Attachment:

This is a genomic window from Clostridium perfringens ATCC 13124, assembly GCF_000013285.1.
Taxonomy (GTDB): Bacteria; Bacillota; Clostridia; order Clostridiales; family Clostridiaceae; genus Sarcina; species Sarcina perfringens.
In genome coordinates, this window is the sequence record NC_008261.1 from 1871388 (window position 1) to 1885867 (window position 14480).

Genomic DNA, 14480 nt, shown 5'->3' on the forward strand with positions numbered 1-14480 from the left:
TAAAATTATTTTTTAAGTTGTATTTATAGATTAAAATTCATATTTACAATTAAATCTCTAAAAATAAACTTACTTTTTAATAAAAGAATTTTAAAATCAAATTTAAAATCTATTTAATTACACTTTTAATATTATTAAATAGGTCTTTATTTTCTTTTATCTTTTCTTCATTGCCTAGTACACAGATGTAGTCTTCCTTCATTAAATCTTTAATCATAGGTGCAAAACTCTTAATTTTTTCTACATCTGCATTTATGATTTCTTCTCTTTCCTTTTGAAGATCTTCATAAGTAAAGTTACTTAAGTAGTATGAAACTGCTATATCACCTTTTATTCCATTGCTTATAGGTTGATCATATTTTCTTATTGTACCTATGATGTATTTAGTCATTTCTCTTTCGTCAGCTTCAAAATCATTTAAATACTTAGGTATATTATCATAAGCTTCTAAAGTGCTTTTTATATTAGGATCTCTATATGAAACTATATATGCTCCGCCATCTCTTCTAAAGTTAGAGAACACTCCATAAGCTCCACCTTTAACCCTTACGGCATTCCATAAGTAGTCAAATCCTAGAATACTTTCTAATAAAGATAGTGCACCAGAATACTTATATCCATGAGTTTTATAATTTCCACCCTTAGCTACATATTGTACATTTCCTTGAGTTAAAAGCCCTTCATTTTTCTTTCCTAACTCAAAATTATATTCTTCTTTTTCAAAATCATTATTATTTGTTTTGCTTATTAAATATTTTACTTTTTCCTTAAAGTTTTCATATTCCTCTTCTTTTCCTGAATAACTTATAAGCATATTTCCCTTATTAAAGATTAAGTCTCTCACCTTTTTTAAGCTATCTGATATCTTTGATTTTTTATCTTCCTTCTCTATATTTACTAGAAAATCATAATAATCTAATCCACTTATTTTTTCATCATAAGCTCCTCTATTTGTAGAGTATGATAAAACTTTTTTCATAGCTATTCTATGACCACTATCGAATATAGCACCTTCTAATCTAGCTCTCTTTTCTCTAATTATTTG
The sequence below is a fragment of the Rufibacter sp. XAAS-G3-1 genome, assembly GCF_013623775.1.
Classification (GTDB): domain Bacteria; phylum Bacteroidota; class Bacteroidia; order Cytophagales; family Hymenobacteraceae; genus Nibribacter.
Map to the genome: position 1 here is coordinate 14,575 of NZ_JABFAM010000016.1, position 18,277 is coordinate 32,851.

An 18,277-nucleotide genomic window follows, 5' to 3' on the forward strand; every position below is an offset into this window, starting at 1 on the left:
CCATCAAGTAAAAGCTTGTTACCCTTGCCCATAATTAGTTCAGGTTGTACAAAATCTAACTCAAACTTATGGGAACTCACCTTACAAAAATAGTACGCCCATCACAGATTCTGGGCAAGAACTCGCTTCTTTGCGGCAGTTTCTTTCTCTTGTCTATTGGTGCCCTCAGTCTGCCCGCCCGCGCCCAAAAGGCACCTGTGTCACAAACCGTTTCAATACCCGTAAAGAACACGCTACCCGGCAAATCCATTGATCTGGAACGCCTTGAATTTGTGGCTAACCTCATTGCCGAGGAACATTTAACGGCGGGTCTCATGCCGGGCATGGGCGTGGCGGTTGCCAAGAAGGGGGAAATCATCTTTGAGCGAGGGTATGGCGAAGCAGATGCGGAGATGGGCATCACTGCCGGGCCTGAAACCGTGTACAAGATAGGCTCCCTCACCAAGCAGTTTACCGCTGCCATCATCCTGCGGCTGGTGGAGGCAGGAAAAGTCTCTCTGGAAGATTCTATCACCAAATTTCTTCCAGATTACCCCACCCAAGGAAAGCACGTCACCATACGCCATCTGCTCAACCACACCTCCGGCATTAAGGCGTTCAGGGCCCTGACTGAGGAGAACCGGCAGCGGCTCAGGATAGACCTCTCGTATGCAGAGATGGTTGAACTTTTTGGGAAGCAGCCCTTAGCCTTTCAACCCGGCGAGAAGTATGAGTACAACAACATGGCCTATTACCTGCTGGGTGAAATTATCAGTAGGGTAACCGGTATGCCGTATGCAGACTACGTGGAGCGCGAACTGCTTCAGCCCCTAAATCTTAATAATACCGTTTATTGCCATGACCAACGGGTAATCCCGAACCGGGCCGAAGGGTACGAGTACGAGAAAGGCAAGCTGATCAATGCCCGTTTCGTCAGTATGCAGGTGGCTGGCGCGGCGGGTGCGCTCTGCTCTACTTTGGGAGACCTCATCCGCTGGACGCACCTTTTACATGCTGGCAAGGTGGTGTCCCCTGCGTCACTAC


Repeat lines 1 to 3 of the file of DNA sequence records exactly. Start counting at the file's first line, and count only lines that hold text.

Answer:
This is a genomic window from Clostridium perfringens ATCC 13124, assembly GCF_000013285.1.
Taxonomy (GTDB): Bacteria; Bacillota; Clostridia; order Clostridiales; family Clostridiaceae; genus Sarcina; species Sarcina perfringens.
In genome coordinates, this window is the sequence record NC_008261.1 from 1871388 (window position 1) to 1885867 (window position 14480).